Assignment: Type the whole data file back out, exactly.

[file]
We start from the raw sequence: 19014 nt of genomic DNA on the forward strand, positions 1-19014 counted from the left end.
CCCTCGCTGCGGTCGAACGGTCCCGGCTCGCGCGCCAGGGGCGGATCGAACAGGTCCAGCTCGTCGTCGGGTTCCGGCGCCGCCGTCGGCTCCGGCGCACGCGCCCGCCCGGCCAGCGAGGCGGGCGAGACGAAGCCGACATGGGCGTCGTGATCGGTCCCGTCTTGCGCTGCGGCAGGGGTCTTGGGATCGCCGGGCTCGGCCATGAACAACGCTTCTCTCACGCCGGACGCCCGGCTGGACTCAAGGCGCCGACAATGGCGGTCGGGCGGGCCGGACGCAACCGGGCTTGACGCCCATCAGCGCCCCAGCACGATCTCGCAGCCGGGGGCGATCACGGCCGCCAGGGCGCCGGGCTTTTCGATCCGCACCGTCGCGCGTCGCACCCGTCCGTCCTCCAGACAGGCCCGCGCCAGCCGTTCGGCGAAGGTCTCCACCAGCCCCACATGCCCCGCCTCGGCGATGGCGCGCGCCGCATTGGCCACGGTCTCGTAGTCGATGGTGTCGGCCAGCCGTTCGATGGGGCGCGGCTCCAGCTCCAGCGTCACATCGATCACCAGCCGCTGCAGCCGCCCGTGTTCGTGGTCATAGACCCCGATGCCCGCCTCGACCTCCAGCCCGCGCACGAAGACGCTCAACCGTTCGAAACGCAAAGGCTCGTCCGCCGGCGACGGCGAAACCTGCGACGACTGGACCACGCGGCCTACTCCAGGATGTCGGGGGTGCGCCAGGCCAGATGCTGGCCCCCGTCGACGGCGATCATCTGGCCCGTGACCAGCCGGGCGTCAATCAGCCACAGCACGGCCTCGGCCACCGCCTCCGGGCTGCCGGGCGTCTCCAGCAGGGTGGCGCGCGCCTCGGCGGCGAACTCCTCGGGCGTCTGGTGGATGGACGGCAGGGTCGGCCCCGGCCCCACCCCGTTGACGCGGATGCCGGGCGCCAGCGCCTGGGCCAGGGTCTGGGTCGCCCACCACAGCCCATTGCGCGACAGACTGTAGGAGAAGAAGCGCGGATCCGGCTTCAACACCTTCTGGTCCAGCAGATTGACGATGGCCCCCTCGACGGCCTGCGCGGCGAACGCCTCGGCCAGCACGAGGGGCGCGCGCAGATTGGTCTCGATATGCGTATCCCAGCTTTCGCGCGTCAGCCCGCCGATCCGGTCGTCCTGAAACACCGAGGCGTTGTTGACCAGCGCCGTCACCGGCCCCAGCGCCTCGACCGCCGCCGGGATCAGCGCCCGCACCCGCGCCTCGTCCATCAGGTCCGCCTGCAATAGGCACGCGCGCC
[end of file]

We start from the raw sequence: 19014 nt of genomic DNA on the forward strand, positions 1-19014 counted from the left end.
CCCTCGCTGCGGTCGAACGGTCCCGGCTCGCGCGCCAGGGGCGGATCGAACAGGTCCAGCTCGTCGTCGGGTTCCGGCGCCGCCGTCGGCTCCGGCGCACGCGCCCGCCCGGCCAGCGAGGCGGGCGAGACGAAGCCGACATGGGCGTCGTGATCGGTCCCGTCTTGCGCTGCGGCAGGGGTCTTGGGATCGCCGGGCTCGGCCATGAACAACGCTTCTCTCACGCCGGACGCCCGGCTGGACTCAAGGCGCCGACAATGGCGGTCGGGCGGGCCGGACGCAACCGGGCTTGACGCCCATCAGCGCCCCAGCACGATCTCGCAGCCGGGGGCGATCACGGCCGCCAGGGCGCCGGGCTTTTCGATCCGCACCGTCGCGCGTCGCACCCGTCCGTCCTCCAGACAGGCCCGCGCCAGCCGTTCGGCGAAGGTCTCCACCAGCCCCACATGCCCCGCCTCGGCGATGGCGCGCGCCGCATTGGCCACGGTCTCGTAGTCGATGGTGTCGGCCAGCCGTTCGATGGGGCGCGGCTCCAGCTCCAGCGTCACATCGATCACCAGCCGCTGCAGCCGCCCGTGTTCGTGGTCATAGACCCCGATGCCCGCCTCGACCTCCAGCCCGCGCACGAAGACGCTCAACCGTTCGAAACGCAAAGGCTCGTCCGCCGGCGACGGCGAAACCTGCGACGACTGGACCACGCGGCCTACTCCAGGATGTCGGGGGTGCGCCAGGCCAGATGCTGGCCCCCGTCGACGGCGATCATCTGGCCCGTGACCAGCCGGGCGTCAATCAGCCACAGCACGGCCTCGGCCACCGCCTCCGGGCTGCCGGGCGTCTCCAGCAGGGTGGCGCGCGCCTCGGCGGCGAACTCCTCGGGCGTCTGGTGGATGGACGGCAGGGTCGGCCCCGGCCCCACCCCGTTGACGCGGATGCCGGGCGCCAGCGCCTGGGCCAGGGTCTGGGTCGCCCACCACAGCCCATTGCGCGACAGACTGTAGGAGAAGAAGCGCGGATCCGGCTTCAACACCTTCTGGTCCAGCAGATTGACGATGGCCCCCTCGACGGCCTGCGCGGCGAACGCCTCGGCCAGCACGAGGGGCGCGCGCAGATTGGTCTCGATATGCGTATCCCAGCTTTCGCGCGTCAGCCCGCCGATCCGGTCGTCCTGAAACACCGAGGCGTTGTTGACCAGCGCCGTCACCGGCCCCAGCGCCTCGACCGCCGCCGGGATCAGCGCCCGCACCCGCGCCTCGTCCATCAGGTCCGCCTGCAATAGGCACGCGCGCC